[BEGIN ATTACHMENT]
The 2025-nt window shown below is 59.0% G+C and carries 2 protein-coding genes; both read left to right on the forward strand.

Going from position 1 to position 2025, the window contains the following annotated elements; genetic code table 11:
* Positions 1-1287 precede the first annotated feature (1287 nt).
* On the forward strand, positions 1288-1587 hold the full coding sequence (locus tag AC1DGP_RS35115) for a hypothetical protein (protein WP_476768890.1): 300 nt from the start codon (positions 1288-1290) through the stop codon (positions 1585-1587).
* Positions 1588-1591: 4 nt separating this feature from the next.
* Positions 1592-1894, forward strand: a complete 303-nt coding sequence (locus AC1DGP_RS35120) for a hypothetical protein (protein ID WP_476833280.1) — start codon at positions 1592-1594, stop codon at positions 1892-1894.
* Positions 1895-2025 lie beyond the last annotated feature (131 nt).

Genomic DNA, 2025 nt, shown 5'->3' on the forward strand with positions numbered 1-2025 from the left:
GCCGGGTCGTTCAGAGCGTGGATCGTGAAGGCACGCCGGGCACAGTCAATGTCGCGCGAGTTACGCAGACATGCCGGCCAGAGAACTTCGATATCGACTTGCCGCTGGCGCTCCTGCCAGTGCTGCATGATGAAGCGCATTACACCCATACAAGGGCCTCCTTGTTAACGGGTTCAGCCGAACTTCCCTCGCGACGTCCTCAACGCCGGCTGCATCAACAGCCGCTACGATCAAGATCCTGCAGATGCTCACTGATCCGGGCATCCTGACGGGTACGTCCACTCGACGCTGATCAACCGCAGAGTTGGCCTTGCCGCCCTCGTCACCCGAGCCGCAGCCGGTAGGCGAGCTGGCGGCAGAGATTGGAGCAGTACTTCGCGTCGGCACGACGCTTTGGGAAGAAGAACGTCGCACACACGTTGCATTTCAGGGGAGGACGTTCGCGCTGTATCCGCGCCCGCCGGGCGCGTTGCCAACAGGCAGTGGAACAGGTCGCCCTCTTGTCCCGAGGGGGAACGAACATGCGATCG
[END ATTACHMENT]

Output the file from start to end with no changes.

The 2025-nt window shown below is 59.0% G+C and carries 2 protein-coding genes; both read left to right on the forward strand.

Going from position 1 to position 2025, the window contains the following annotated elements; genetic code table 11:
* Positions 1-1287 precede the first annotated feature (1287 nt).
* On the forward strand, positions 1288-1587 hold the full coding sequence (locus tag AC1DGP_RS35115) for a hypothetical protein (protein WP_476768890.1): 300 nt from the start codon (positions 1288-1290) through the stop codon (positions 1585-1587).
* Positions 1588-1591: 4 nt separating this feature from the next.
* Positions 1592-1894, forward strand: a complete 303-nt coding sequence (locus AC1DGP_RS35120) for a hypothetical protein (protein ID WP_476833280.1) — start codon at positions 1592-1594, stop codon at positions 1892-1894.
* Positions 1895-2025 lie beyond the last annotated feature (131 nt).

Genomic DNA, 2025 nt, shown 5'->3' on the forward strand with positions numbered 1-2025 from the left:
GCCGGGTCGTTCAGAGCGTGGATCGTGAAGGCACGCCGGGCACAGTCAATGTCGCGCGAGTTACGCAGACATGCCGGCCAGAGAACTTCGATATCGACTTGCCGCTGGCGCTCCTGCCAGTGCTGCATGATGAAGCGCATTACACCCATACAAGGGCCTCCTTGTTAACGGGTTCAGCCGAACTTCCCTCGCGACGTCCTCAACGCCGGCTGCATCAACAGCCGCTACGATCAAGATCCTGCAGATGCTCACTGATCCGGGCATCCTGACGGGTACGTCCACTCGACGCTGATCAACCGCAGAGTTGGCCTTGCCGCCCTCGTCACCCGAGCCGCAGCCGGTAGGCGAGCTGGCGGCAGAGATTGGAGCAGTACTTCGCGTCGGCACGACGCTTTGGGAAGAAGAACGTCGCACACACGTTGCATTTCAGGGGAGGACGTTCGCGCTGTATCCGCGCCCGCCGGGCGCGTTGCCAACAGGCAGTGGAACAGGTCGCCCTCTTGTCCCGAGGGGGAACGAACATGCGATCG